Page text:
4. Romans by N.T. Wright (New Interpreter’s Bible Commentary Volume IX)
This commentary includes Acts-Galatians. The Romans commentary is written by Wright. It is exhilarating. I’m not sure I have ever used that adjective for a commentary before, but it’s true. Wright is a brilliant thinker and an engaging writer. I don’t agree with a fair amount of his conclusions, but what you learn along the way is invaluable. Wright is a proponent of the “New Perspective” and I think that at times his perspective on Paul is more right than the old. Often, I find him to be correct in what he affirms and incorrect in what he denies. Whether you side with Wright or not on justification and the righteousness of God (covenant faithfulness in his mind), this commentary will make you think hard about the flow of Paul’s argument and Biblical theology. Additionally, not to be missed are the application sections; some of them are pure gold. I recommend this commentary wholeheartedly with the caveat of making sure you have another commentary that balances out the discussion. It is not overly technical so all could benefit from Wright’s commentary.
5. The Epistle to the Romans by Leon Morris (Old PNTC)
No longer being produced in the Pillar New Testament series, but still available through used books outlets. Additionally, Eerdmans has reprinted this commentary as a stand-alone paperback. Morris has written extensively in the field of New Testament studies. He’s an evangelical that has a great reputation as a solid exegete. This is another commentary that is a mixture of technical and non-technical. The main body is less technical, while Morris discusses the Greek in more detail in the footnotes. This commentary is studded with profound and worshipful one-liners. It would be a great aid for devotional reading. Thus, this commentary is great for all readers, from scholars to laymen.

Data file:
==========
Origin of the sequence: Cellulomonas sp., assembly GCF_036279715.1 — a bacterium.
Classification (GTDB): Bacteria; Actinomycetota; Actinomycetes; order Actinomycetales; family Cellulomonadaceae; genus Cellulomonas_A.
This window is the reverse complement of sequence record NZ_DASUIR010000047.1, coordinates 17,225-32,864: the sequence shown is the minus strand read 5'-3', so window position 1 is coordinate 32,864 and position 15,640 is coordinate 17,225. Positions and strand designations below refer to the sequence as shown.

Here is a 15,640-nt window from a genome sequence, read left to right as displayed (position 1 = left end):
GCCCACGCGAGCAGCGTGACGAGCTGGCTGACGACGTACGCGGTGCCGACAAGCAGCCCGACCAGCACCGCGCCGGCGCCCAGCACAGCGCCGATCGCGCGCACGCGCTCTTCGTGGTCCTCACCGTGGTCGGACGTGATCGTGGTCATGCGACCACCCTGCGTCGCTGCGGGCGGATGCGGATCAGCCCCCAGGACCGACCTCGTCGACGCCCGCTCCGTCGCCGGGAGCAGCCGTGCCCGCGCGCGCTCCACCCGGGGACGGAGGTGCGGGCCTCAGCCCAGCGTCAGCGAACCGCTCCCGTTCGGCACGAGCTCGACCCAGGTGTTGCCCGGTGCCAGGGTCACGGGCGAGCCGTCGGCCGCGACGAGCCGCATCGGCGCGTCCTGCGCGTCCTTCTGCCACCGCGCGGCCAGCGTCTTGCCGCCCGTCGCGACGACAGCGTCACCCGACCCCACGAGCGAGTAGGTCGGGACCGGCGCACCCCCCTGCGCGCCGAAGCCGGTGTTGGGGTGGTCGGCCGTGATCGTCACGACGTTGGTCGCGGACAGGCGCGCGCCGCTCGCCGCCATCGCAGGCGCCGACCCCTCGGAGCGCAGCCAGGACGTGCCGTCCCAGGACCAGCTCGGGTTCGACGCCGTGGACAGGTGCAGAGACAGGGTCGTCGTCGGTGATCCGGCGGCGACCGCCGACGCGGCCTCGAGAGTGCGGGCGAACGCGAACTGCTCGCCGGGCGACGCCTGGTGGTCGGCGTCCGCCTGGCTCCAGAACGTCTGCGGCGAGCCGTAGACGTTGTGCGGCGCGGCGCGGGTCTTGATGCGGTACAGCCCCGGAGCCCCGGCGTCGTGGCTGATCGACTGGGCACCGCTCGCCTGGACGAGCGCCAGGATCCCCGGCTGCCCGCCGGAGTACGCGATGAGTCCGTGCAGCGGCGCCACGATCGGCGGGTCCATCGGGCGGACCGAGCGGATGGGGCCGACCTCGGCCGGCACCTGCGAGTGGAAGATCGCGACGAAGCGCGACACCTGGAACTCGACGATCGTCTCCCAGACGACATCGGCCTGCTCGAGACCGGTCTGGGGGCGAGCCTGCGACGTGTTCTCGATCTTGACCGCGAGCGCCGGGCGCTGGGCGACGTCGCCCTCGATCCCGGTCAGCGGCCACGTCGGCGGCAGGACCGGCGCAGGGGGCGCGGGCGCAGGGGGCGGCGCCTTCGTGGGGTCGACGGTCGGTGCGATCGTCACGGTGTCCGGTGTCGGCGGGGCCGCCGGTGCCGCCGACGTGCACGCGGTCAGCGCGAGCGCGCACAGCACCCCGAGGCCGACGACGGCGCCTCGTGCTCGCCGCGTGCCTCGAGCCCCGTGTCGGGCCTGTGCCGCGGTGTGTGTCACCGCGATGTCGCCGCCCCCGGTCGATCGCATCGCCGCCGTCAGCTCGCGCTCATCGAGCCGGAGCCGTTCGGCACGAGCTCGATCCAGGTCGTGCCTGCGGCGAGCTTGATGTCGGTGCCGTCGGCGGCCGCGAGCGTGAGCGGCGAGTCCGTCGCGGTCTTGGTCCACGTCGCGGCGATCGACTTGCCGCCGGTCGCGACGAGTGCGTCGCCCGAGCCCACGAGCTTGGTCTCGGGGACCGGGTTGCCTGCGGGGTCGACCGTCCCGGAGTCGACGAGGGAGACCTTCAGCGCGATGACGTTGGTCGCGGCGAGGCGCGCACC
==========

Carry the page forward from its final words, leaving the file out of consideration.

6. The Epistle to the Romans by Richard Longenecker (NIGTC)
Surprisingly, this commentary isn’t as technical as others in the NIGTC series. I would say that it’s certainly on the more technical end of the spectrum, but detailed exegesis of the Greek text is lacking in a lot of areas. In fact, the commentary itself is somewhat inconsistent. Some sections are particularly in-depth (1:1-7, 3:21-26, 4:1-25) while other sections are way too brief. Why is it on the list then? Because of how great the above sections are. Additionally, Longenecker is particularly strong on contextualizing the letter: dealing with the history and culture of Rome and the church in Rome, as well as frequently citing Second Temple Jewish texts to illuminate exegesis. Lastly, for anyone interested in textual criticism whether for academic papers or self-study, this would be an important resource. All in all, this is a great commentary. If the commentary as a whole was more consistently strong then it would be higher on the list.
7. Accept One Another by James Allman
Dr. James Allman has been a professor at Dallas Theological Seminary for nearly two decades and he has produced an excellent commentary on Romans. As the title expresses, he argues that Romans 15:7 summarizes the letter: Christians are to “accept one another” on the basis of God’s acceptance. There are three main strengths to this commentary. First, Dr. Allman is an Old Testament scholar that has also taught New Testament Bible exposition classes. If you know anything about Romans you know that this is the perfect mix because Paul quotes and alludes to the OT everywhere. Second, Allman is very strong in following the big picture of Paul’s argument. Helpful to this cause is that the commentary isn’t overly long or technical. Third, this commentary delves into some deep theological and exegetical issues in easy to understand language. Thus, both laymen, pastors, and scholars alike would benefit from this excellent commentary on Romans. It would be ideal for devotional reading, small group study, adult Bible classes, and sermon preparation.